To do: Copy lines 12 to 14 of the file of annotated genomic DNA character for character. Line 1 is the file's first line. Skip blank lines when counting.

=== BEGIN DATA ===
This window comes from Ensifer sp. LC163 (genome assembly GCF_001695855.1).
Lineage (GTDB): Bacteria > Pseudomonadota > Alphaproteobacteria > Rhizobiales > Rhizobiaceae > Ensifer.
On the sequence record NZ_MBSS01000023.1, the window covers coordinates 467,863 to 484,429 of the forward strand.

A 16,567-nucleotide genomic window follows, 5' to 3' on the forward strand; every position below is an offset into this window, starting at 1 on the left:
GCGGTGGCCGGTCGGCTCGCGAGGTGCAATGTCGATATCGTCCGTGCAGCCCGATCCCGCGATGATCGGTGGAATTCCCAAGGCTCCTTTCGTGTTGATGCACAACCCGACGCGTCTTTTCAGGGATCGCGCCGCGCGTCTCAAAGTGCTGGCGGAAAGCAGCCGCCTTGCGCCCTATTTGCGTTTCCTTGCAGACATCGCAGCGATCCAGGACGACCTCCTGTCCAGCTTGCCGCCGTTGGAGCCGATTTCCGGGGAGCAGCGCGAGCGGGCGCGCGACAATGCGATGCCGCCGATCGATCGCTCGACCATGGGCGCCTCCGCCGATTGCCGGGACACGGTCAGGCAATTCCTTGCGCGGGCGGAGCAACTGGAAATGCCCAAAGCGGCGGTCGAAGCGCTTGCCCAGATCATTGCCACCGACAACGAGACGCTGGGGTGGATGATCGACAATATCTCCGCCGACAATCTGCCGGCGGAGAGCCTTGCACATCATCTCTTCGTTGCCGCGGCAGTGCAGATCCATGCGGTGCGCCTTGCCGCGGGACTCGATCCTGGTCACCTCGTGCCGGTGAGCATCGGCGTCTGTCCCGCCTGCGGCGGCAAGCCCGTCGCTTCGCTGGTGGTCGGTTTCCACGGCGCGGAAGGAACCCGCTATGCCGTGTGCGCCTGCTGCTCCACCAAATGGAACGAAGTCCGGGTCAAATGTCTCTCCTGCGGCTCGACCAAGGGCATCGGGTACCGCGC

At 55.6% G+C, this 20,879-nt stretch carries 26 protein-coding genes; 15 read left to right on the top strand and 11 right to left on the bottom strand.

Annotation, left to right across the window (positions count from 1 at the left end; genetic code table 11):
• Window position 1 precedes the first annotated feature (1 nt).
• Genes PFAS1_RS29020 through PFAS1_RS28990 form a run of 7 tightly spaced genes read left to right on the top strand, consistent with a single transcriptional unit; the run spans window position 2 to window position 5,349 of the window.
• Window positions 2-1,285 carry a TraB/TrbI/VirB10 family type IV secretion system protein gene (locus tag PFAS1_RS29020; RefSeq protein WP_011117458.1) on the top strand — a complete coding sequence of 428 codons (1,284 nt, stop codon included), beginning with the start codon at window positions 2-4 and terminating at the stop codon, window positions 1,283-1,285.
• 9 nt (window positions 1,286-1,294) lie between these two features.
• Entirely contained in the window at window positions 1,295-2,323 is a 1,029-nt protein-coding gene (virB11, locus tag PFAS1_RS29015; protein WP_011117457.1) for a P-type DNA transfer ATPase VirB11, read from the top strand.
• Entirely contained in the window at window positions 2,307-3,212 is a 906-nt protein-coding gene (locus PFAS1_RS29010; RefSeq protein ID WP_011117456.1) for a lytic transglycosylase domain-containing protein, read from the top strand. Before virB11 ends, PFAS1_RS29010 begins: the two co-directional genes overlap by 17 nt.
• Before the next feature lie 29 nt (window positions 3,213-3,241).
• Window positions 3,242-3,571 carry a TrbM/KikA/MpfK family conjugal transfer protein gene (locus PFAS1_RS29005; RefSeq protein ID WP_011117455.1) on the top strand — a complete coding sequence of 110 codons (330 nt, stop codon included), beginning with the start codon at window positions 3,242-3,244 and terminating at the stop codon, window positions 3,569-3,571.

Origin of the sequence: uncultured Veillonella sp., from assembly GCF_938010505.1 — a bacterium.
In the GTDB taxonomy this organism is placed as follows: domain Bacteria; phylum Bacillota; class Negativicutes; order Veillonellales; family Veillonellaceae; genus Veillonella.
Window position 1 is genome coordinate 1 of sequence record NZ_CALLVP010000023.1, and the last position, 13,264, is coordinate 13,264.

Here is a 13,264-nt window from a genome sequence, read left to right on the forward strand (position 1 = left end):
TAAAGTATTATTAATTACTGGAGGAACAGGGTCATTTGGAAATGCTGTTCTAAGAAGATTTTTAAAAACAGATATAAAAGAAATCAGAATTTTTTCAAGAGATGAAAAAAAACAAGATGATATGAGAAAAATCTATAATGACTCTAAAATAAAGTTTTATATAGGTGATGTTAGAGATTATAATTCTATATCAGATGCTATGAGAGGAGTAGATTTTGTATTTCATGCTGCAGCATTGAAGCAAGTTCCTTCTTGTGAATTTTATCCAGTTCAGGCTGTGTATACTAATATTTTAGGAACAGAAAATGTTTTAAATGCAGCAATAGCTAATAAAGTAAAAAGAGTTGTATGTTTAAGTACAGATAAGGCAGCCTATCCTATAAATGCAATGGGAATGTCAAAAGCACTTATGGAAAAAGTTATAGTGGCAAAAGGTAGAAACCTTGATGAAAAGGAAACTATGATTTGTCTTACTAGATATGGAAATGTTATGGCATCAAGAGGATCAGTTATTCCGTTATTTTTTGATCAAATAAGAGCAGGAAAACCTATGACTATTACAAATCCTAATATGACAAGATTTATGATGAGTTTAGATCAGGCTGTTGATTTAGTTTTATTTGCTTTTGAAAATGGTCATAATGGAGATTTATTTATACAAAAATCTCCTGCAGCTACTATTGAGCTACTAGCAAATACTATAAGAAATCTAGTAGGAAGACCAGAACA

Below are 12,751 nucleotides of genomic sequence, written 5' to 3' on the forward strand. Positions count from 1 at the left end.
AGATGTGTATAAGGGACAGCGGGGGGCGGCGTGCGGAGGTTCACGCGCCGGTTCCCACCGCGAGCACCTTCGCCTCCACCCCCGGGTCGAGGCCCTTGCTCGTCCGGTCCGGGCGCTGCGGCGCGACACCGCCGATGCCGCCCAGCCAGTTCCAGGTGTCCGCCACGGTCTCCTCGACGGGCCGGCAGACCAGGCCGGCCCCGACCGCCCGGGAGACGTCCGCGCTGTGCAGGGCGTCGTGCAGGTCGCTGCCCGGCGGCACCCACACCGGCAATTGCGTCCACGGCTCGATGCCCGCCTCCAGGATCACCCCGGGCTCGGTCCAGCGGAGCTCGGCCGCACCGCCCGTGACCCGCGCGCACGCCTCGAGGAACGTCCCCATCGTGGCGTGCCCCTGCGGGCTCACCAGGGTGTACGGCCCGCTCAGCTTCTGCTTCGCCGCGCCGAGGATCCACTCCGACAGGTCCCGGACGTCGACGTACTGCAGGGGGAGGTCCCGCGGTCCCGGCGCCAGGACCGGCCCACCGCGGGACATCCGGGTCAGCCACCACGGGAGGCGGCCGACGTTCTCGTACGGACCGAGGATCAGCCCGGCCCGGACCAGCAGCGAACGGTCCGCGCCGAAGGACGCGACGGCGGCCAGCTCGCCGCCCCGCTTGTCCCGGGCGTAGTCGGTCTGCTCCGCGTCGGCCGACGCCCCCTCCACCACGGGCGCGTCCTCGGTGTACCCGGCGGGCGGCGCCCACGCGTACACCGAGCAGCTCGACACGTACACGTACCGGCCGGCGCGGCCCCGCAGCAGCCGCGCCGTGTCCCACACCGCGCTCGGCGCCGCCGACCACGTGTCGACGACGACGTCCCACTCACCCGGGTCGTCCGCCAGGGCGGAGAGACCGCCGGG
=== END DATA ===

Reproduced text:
• Entirely contained in the window at window positions 1,295-2,323 is a 1,029-nt protein-coding gene (virB11, locus tag PFAS1_RS29015; protein WP_011117457.1) for a P-type DNA transfer ATPase VirB11, read from the top strand.
• Entirely contained in the window at window positions 2,307-3,212 is a 906-nt protein-coding gene (locus PFAS1_RS29010; RefSeq protein ID WP_011117456.1) for a lytic transglycosylase domain-containing protein, read from the top strand. Before virB11 ends, PFAS1_RS29010 begins: the two co-directional genes overlap by 17 nt.
• Before the next feature lie 29 nt (window positions 3,213-3,241).